A client I hadn’t worked with for several years recently emailed me, asking me to review his organization’s CRM strategy. The client (let’s call him Bill), the chief architect at a large California utility, said that, while the company would not replace its existing customer databases (very expensive customer information systems), it would be evaluating new user-facing applications. Bill mentioned two popular customer service applications and asked which one I’d recommend.
After convincing myself that this must be a trick question—anyone who’s ever worked with me knows I don’t buy into the “because they’re household names, one must be right for you” game—I called Bill and asked (nicely, I swear) if he’d forgotten everything I’d ever taught him. Turns out that, no, he hadn’t forgotten completely. He just needed a little “reminder” about the right way to provision CRM technology. Where “reminder” equals a stern but loving lecture.
As I reminded Bill, I recommend a process which, when consistently applied, forces CRM teams to think beyond project-based requirements to patterns and best practices that run through several individual technology decisions. Because it is still not possible to purchase all CRM technology ecosystem components (operational, collaborative and analytical CRM, for instance) from a single vendor in all industries, organizations will frequently repeat the provisioning process. It is, therefore, critical that organizations evolve to a process-oriented technology acquisition strategy, whereby the organization’s customer strategy drives CRM technology decisions.
This is in direct contrast to the more common approaches of issuing project-specific RFPs, product evaluations and market segmentations that are snapshots of a point in time.
The provisioning process consists of the following four discrete steps, with the deliverables satisfying one of the four key enterprise architecture components:
- Needs analysis. In this first stage of this process, you identify CRM business needs, based on process and customer patterns.
Customer patterns (CRM treatments applied to individual customer segments), which are, themselves, based on unique segment characteristics (channel and touch-point preferences through the engage-transact-fulfill-service customer lifecycle), are used when your company knows the common and repeatable attributes of the customer base.
‘Your organization will need to go through this process a number of times.
Generic process patterns (based on the ETFS—engage, transact, fulfill, service—path and identification of process breakdowns in sales, marketing or service) are used when you don’t know customer patterns.
The output of needs analysis is a list of prioritized current and future business needs to support the organization’s strategic CRM objectives.
Bill’s company focused on the service process, the source of most of its customer information. He discovered three overarching business needs: providing a single view of the customer for service representatives and others in contact with customers; improving the customer experience; and improving marketing capabilities.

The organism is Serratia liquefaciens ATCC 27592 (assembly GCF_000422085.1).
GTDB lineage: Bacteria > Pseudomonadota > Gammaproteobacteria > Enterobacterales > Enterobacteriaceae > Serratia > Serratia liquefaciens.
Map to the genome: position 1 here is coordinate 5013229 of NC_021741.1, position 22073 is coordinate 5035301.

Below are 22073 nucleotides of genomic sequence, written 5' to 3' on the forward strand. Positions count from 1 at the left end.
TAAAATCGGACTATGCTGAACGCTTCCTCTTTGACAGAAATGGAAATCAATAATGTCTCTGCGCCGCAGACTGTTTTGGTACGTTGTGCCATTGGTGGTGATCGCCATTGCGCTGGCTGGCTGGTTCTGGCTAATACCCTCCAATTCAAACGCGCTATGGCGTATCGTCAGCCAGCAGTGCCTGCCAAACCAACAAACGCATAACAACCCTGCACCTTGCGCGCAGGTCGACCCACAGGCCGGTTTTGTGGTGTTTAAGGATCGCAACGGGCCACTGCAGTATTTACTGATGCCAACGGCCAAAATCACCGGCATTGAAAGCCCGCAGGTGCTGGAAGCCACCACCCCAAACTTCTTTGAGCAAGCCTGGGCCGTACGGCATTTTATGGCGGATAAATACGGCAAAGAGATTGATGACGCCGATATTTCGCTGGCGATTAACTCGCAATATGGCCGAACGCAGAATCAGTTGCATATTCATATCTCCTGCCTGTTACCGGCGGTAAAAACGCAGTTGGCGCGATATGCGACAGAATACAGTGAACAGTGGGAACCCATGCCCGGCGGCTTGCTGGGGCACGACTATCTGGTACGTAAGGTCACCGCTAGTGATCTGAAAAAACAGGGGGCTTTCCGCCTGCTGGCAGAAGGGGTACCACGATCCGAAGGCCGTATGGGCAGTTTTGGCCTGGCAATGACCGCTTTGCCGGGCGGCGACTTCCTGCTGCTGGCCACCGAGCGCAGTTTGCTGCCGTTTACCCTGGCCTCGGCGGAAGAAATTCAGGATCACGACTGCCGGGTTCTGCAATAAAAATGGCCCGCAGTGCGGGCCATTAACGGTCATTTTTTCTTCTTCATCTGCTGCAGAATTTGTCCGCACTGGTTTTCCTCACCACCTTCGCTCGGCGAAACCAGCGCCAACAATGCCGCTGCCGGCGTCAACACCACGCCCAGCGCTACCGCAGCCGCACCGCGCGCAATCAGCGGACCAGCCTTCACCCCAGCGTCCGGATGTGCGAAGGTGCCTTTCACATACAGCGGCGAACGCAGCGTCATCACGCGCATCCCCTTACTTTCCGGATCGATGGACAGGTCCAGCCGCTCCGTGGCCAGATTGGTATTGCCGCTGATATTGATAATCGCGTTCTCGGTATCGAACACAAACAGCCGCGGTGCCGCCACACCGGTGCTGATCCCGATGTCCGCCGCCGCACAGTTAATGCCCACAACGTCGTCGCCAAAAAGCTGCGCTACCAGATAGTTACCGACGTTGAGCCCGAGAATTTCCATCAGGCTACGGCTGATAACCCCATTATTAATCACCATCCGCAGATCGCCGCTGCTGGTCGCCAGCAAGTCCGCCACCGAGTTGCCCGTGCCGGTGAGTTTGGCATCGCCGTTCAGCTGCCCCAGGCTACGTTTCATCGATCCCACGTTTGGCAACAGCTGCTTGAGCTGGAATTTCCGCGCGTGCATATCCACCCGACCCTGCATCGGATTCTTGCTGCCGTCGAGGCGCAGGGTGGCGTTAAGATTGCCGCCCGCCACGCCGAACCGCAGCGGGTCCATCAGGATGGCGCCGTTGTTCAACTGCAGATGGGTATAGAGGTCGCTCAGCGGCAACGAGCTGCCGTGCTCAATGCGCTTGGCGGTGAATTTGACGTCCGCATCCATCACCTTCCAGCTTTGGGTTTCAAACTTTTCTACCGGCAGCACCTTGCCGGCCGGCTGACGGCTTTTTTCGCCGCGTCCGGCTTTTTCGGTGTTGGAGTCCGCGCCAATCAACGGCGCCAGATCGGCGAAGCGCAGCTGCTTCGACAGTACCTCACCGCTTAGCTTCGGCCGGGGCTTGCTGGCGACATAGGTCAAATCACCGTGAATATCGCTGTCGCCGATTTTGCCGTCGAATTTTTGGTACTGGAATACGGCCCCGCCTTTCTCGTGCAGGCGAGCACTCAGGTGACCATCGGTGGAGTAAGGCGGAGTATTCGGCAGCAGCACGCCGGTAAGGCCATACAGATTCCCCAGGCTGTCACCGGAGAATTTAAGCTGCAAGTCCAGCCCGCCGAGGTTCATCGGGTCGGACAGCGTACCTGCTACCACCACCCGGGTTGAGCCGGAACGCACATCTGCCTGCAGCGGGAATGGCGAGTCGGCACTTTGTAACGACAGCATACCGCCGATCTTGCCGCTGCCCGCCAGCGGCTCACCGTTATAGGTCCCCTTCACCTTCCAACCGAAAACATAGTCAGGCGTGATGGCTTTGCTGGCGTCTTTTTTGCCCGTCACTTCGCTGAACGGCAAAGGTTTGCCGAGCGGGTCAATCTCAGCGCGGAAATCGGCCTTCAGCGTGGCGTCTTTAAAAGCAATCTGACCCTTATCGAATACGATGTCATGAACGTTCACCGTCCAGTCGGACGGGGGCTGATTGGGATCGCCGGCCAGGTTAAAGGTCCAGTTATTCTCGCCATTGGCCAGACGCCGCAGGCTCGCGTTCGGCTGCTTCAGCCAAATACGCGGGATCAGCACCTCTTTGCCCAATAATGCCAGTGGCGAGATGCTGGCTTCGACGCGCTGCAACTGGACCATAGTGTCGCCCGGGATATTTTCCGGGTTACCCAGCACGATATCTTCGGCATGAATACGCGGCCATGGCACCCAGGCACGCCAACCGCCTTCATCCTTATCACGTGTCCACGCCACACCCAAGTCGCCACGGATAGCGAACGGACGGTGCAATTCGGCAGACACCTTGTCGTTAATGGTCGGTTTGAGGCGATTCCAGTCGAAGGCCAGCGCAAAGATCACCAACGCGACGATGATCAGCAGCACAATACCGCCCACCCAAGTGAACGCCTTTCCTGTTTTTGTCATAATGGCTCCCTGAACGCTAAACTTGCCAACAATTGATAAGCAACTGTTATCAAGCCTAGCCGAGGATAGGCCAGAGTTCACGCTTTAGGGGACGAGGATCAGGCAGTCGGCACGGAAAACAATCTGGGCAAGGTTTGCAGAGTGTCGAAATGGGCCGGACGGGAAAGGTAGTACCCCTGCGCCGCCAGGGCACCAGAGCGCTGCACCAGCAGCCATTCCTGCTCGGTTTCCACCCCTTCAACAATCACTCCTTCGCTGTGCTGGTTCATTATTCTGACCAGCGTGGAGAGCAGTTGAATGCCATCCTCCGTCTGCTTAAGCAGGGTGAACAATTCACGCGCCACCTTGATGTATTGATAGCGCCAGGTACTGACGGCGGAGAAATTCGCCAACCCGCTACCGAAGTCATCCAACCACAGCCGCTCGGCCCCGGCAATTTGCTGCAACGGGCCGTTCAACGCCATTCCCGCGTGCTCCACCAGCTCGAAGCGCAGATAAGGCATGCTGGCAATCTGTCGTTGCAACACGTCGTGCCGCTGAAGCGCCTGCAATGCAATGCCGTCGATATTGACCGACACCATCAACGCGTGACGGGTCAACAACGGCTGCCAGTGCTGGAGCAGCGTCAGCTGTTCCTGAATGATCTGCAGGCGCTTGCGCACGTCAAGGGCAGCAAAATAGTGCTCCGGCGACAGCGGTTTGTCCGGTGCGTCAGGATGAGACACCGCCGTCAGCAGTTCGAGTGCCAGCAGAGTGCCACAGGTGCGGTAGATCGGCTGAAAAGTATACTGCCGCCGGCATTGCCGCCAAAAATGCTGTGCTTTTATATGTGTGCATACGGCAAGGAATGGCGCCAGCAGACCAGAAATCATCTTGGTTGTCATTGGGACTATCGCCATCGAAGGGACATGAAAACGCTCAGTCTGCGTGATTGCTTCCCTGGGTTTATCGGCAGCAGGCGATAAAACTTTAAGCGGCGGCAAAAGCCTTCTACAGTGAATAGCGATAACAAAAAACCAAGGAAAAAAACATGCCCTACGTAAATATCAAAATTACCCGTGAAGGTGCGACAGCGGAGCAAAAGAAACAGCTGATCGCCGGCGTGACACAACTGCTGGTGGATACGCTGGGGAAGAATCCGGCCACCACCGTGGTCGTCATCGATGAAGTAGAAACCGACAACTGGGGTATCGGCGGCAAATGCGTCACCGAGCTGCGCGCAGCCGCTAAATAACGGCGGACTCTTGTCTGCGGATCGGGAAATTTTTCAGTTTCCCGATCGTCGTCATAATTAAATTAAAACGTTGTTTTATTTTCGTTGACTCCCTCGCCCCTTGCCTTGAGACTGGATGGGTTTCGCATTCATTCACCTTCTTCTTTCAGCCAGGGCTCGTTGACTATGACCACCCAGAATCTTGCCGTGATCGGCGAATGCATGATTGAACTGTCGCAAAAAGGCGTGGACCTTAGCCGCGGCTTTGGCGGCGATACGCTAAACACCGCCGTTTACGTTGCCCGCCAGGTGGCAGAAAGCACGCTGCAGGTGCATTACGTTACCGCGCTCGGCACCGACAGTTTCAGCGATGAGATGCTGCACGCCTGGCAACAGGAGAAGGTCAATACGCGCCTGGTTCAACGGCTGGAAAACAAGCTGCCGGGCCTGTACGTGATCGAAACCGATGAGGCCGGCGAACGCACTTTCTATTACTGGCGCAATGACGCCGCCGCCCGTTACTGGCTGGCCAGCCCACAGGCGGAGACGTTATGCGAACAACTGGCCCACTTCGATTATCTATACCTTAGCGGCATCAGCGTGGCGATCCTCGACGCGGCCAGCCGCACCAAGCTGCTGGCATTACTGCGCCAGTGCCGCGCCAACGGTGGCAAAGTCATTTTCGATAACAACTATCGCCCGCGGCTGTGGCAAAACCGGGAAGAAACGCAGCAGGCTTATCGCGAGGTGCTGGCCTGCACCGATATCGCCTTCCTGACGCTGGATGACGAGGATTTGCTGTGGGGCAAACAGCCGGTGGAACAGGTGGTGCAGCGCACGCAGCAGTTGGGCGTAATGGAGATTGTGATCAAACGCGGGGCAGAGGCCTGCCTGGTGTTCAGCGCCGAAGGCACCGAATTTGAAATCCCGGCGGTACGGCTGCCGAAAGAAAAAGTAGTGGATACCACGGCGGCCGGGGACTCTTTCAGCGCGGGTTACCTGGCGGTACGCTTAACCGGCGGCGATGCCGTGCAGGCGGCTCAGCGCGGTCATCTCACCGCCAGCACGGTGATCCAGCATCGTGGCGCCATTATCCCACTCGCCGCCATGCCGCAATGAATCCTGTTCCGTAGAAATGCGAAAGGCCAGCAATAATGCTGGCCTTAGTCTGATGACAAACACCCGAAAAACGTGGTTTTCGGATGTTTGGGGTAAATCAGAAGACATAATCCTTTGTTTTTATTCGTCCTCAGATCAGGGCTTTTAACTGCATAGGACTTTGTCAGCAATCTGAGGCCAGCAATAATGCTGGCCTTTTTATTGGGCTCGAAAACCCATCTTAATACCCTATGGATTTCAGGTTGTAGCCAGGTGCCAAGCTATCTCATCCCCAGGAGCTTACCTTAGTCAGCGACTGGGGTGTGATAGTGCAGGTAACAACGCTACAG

Business services include higher-level discrete business functions across the operational, analytical and collaborative CRM domains.
Infrastructure services encompass both application services (such as development, foundation, administration and integration) and specific services to support the higher-level business services.
The output of requirements definition is a prioritized list of services necessary to satisfy the needs identified in the first stage. In selecting technology, most organizations like Bill’s confuse requirements and needs and essentially skip directly to this stage. I’m sure you do this, too, when you talk about gathering “the requirements” for the solution. But when you do this before identifying the business needs, you introduce a huge amount of risk.
Bill’s needs turned into a requirement definition that included customer segmentation and real-time marketing.
This stage also reveals which technology components currently in inventory need to be updated to support the CRM future state. You can find tactical fixes to the current state (“low-hanging fruit”) in this stage.
Bill discovered fairly significant gaps around operational services for marketing and analytical services, enabling customer behavior modeling and scoring. These types of services had not even been on the radar screen.
Product evaluation reveals technology patterns you need to support discrete customer or process patterns identified in the first stage. In turn, these technology patterns consist of vendor products and/or in-house development requirements.
Bill found that, while his company certainly needed to refresh the customer service agent’s desktop with a more usable interface, it also needed to source a marketing application and other data aggregation technologies.
While the details of this process (but not the process, itself) will differ significantly from organization to organization based on factors such as CRM readiness, infrastructure maturity and the existing CRM application portfolio, you must understand that the process, itself, is highly iterative.
In other words, your organization will need to go through this process a number of times, each time refining and achieving increased granularity with respect to customer patterns and, therefore, technology patterns. Ultimately, this process will help your company evolve to a lifecycle approach to CRM, while providing highly specialized treatments to specific customer patterns.
After applying this process a few times, Bill ultimately settled on a combination of packaged customer service software that did not include either of the two he had emailed me about, along with a combination of purchased and custom-developed add-on services for the marketing. Not a bad outcome.